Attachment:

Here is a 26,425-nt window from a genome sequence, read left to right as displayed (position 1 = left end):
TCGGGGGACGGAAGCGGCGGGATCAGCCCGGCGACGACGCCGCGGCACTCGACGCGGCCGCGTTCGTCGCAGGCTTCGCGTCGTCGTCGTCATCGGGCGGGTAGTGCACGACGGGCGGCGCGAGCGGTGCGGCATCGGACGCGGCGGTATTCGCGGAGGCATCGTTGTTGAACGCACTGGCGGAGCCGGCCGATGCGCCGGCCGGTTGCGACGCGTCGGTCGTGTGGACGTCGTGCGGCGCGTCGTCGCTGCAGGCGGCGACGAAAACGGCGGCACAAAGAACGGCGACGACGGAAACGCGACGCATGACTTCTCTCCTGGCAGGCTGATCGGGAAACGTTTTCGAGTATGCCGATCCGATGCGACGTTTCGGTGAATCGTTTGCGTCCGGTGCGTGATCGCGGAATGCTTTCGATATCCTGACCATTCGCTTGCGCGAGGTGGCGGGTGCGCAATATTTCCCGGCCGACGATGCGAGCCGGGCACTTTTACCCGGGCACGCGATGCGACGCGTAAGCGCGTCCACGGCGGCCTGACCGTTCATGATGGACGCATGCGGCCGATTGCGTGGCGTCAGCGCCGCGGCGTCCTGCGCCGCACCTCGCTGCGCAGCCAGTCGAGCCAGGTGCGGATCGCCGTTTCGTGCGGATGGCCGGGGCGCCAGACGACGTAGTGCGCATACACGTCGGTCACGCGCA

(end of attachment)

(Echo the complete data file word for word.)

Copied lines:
Here is a 26,425-nt window from a genome sequence, read left to right as displayed (position 1 = left end):
TCGGGGGACGGAAGCGGCGGGATCAGCCCGGCGACGACGCCGCGGCACTCGACGCGGCCGCGTTCGTCGCAGGCTTCGCGTCGTCGTCGTCATCGGGCGGGTAGTGCACGACGGGCGGCGCGAGCGGTGCGGCATCGGACGCGGCGGTATTCGCGGAGGCATCGTTGTTGAACGCACTGGCGGAGCCGGCCGATGCGCCGGCCGGTTGCGACGCGTCGGTCGTGTGGACGTCGTGCGGCGCGTCGTCGCTGCAGGCGGCGACGAAAACGGCGGCACAAAGAACGGCGACGACGGAAACGCGACGCATGACTTCTCTCCTGGCAGGCTGATCGGGAAACGTTTTCGAGTATGCCGATCCGATGCGACGTTTCGGTGAATCGTTTGCGTCCGGTGCGTGATCGCGGAATGCTTTCGATATCCTGACCATTCGCTTGCGCGAGGTGGCGGGTGCGCAATATTTCCCGGCCGACGATGCGAGCCGGGCACTTTTACCCGGGCACGCGATGCGACGCGTAAGCGCGTCCACGGCGGCCTGACCGTTCATGATGGACGCATGCGGCCGATTGCGTGGCGTCAGCGCCGCGGCGTCCTGCGCCGCACCTCGCTGCGCAGCCAGTCGAGCCAGGTGCGGATCGCCGTTTCGTGCGGATGGCCGGGGCGCCAGACGACGTAGTGCGCATACACGTCGGTCACGCGCA